Jump to content
Electronics-Lab.com Community


  • Posts

  • Joined

  • Last visited


Posts posted by nickagian

  1. Hi all!

    I am confused a little bit with something related with the IC 74LS07.

    This IC has buffers, isn`t that correct? So let`s choose the first gate and apply +5V at the input (1A). I expect to get +5V at the output of the gate (1Y), right? So why is that not working with my chips? ??? (I have already checked two of them).

    I cannot understand what is my mistake... :(

  2. Hi defaced!

    Well this is what I have learned in my university:

    1)At a half-rectifier circuit (look at the first two circuits at the picture posted by Ante) the output voltage amplitude is given by the formula Vout(amp)=E(rms)xsqrt(2)-VD0

    [sqrt->square root, E the voltage at the secondary of the transformer and VD0-> the forward voltage of the diode, about 0.7~0.8V]

    Since sqrt(2) is approximately 1.4 you can say that Vout(amp)=1.4E(rms)-VD0
    so roughly Vout(amp)=1.4E(rms).

    This is one of the formulas that you can see in the picture.

    Moreover the DC output voltage (practically the average voltage) can be calculated by the formula

    VDC=1.4E(rms)/pi  -  VD0/2

    and since 1.4/pi is approximately 0.45, you can say that VDC=0.45E(rms)

    (That means probably the second formula at the picture)

    However if you use a simple capacitor for filtering, the output voltage roughly equals the output voltage amplitude, thus 1.4E(rms).

    2)For the full-rectifier circuit (both with the two diodes and the bridge-rectifier) the output voltage amplitude equals

    Vout(amp)=2*1.4E(rms)-VD0 thus approximately 2.8E(rms)

    and the DC level

    VDC=2*1.4E(rms)/pi - VD0 so approximately 0.9E(rms)

    That`s all!  8) ;)

  3. Moreover I want to add that my idea is to use two couples of sensors, (perhaps IR emmiter/receiver is a very good solution, as StathisCy also said) and put both of the couples at the door with some distance between them. In such a way you can also check if somebody is coming in or out..e.g. when couple #1 gives signal first and #2 afterwards, that means that somebody is coming in and when couple#2 gives signal first, that means that somebody is coming out!

    I have  made something like that in the past, but only checked it with some switches instead of the sensors... If you want some help with what IC to use and in general about the hardware you can ask further!

    Just to give you an idea, I had first designed the appropriate ASM diagram and according to that easily found what and which ICs to use. For counting I had used synchronous up/down BCD counters (SN74LS190) and to display the number of people, some 7-segment displayers (SA52-11HWA) with BCD-to-7 segment decoders (DM74LS47), so as to connect them directly to the counter`s outputs. And of course some flip-flops are needed too.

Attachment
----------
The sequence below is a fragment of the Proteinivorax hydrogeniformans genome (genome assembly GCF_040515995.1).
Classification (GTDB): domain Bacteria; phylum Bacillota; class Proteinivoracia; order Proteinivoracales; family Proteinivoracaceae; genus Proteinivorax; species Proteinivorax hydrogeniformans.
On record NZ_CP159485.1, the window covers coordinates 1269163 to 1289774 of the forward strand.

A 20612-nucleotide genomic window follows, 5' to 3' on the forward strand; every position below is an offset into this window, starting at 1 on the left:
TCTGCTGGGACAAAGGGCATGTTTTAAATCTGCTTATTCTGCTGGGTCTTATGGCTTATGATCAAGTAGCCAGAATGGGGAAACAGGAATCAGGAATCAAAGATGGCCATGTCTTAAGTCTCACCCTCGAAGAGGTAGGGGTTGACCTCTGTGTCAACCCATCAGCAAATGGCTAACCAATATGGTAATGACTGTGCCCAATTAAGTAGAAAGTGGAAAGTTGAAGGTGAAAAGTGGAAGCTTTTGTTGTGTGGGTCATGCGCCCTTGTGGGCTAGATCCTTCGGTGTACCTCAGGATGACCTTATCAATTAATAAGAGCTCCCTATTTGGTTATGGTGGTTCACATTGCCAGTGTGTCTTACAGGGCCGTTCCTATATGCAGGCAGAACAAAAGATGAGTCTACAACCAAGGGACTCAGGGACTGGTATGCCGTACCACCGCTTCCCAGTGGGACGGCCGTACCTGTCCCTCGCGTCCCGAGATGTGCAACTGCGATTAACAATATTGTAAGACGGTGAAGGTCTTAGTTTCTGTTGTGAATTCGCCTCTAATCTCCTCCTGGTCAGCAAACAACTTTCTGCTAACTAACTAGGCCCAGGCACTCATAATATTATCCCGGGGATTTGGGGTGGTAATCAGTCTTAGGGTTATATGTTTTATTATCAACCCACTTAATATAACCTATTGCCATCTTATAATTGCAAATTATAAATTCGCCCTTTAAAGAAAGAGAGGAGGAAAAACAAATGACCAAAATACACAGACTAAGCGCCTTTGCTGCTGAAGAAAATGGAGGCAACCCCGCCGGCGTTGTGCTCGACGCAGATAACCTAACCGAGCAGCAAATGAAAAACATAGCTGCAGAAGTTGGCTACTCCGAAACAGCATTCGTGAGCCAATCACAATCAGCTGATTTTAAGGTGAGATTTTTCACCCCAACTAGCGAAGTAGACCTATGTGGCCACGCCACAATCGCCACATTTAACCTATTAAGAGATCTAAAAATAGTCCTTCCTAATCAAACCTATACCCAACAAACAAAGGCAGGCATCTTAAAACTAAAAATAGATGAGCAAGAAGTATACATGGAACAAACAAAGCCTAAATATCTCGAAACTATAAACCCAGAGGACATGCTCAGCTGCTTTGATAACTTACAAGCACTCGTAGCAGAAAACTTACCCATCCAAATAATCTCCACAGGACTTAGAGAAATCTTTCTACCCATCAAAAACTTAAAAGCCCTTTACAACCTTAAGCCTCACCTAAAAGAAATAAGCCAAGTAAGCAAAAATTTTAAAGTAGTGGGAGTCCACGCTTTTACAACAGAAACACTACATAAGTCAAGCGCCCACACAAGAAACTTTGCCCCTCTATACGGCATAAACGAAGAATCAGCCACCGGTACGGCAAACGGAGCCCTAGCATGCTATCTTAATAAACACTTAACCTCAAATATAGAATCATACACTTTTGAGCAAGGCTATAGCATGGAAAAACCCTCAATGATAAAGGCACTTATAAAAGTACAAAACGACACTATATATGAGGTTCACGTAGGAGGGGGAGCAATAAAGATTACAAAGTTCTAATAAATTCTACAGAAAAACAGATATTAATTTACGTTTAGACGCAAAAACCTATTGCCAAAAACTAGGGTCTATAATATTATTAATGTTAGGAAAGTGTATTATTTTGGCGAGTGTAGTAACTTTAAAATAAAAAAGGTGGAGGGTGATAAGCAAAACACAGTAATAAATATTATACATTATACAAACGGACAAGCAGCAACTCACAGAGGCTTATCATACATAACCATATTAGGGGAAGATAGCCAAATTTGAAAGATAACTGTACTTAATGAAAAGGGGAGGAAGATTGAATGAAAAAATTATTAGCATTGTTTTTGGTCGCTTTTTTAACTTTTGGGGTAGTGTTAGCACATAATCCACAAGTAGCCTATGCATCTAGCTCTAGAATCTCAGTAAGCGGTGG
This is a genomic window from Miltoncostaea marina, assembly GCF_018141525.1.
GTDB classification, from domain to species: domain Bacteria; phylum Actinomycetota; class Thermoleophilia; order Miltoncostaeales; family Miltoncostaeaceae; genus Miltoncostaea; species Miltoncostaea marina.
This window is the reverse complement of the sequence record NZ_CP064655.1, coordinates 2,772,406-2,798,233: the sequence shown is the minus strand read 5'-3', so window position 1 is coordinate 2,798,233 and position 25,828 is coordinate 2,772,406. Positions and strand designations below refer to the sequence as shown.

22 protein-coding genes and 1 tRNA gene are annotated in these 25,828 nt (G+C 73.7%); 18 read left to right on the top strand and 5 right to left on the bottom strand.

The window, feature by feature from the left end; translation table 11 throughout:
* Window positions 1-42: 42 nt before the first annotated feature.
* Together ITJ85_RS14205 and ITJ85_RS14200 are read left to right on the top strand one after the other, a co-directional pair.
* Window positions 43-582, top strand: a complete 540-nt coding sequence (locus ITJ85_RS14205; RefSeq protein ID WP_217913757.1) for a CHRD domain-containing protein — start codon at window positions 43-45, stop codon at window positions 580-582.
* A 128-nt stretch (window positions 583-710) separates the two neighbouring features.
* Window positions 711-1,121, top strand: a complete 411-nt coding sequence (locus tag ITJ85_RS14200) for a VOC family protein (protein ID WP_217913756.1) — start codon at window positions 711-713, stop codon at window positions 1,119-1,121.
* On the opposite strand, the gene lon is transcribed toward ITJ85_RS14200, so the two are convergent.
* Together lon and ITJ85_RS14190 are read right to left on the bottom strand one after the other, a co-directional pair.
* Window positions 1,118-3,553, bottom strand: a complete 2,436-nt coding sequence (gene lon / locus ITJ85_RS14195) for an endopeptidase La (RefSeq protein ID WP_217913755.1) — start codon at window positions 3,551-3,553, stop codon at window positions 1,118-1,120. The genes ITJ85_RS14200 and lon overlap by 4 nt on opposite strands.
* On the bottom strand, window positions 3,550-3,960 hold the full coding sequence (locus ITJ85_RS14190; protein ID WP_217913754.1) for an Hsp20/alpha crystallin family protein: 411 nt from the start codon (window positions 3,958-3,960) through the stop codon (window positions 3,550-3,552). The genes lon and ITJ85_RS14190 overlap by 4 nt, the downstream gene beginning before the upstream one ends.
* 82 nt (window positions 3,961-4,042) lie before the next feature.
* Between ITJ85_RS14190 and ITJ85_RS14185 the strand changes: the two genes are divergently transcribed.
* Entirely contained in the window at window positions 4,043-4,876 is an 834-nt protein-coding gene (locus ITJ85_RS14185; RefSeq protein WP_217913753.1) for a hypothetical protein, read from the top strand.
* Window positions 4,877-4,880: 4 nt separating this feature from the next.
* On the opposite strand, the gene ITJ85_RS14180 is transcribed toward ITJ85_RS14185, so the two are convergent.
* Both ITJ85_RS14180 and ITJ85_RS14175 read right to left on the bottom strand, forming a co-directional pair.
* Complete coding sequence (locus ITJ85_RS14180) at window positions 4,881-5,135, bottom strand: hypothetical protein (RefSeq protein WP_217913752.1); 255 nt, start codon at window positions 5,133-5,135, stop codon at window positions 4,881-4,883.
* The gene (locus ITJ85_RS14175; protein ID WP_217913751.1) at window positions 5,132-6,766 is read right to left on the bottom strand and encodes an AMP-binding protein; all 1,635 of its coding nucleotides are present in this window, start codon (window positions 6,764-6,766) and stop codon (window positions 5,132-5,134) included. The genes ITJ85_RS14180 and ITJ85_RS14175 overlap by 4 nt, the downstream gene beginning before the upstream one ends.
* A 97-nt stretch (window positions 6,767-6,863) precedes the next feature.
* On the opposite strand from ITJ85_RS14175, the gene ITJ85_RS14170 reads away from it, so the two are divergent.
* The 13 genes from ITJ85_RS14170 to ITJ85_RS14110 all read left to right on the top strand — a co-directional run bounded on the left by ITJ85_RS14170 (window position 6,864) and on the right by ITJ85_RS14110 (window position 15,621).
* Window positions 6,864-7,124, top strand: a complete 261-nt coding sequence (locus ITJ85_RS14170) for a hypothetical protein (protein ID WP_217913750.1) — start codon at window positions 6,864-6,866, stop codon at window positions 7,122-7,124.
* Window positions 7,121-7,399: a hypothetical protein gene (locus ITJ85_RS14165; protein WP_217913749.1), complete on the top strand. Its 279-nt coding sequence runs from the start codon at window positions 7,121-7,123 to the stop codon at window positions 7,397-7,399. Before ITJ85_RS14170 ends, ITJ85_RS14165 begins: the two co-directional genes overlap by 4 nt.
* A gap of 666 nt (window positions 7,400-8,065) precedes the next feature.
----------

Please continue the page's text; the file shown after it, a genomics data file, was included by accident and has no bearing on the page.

I hope I have helped you...

  4. I have asked for a ceramic resonator at about 10MHz for my microcontoller project and I was given this one...the only thing that is written on it is "L10.7A",which I guess shows the frequency, 10.7MHz...that is all I know about it! Oh and it has a red dot above one of the side pins..

    It has an input, an output and a ground. The input and output pins can be swapped, and the center pin is probably the ground pin.

    But thanks anyway, because that is what I was looking for... I didn`t know which pin is for the ground...
  5. Hi Electrical_tech_Student!

    When you use the formula Acm=(Aol/CMMR), all the quantities have to be pure numbers without dimensions (not dB), so you cannot use CMMR=76dB and Aol=81000 at the same time! You have to convert 76dB into 10^(76/20)=6300, since CMMR(in dB)=20log10CMMR. Then you can use this number with the above formula!

    Another solution is to convert Aol in dB and use the formula Acm(in dB)=Aol(in dB)-CMMR(in dB) and then you find Acm in dB.

  6. Thanks a lot Zeppelin! That resistor must be my mistake (I had thought of it, but couldn`t find the proper value). The guide is very helpful on that too!

    With a 5V supply you can't drive that many LEDs, tops 3, I guess-you need a higher supply voltage.

    I know that, I intend to use only two LEDs on series and organize all of them on doubles!

  7. OK Nick, I did misunderstand your question!

    It`s ok! Perhaps I didn`t express myself very clearly and I should have posted that picture too!

    Well I simply triggered it by connecting it to the ground or to the positive supply (later at my real circuit this will be connected to the output port of a PIC, but I guess it is the same thing!)

    I don`t know, I may have made a mistake... I will check it once more!

  8. Hi Nick,

    Why not use the LM317 or LM350?

    Well... I haven`t understand what you mean Ante... :-[ I`m sorry...

    How can the LM317 be used as a current sink?

    Actually I mean something like the following circuit (except that instead of 1 I want to use more LEDs), where the ON or OFF state of the LED can be changed by the voltage applied at the base of the transistor.

    But I obviously make a mistake because it simply doesn`t work at all!


  9. Hi everybody!

    I want to design a project with some LEDs, something like a signboard and I need to use a current sink, which can drive up to approximately 500-600mA. I have thought of using a NPN transistor (for example 2N2222),  but I do not know what the exact circuit should look like. I have simply connected the E to the negative supply (ground), the C to the negative lead of the LED (of course the + of the LED is connected through a resistor to the positive supply) and the B to ground, but it doesn`t work at all!

    Can anybody help me? Perhaps is there another solution, apart from using a transistor? (an IC maybe?)

  • Create New...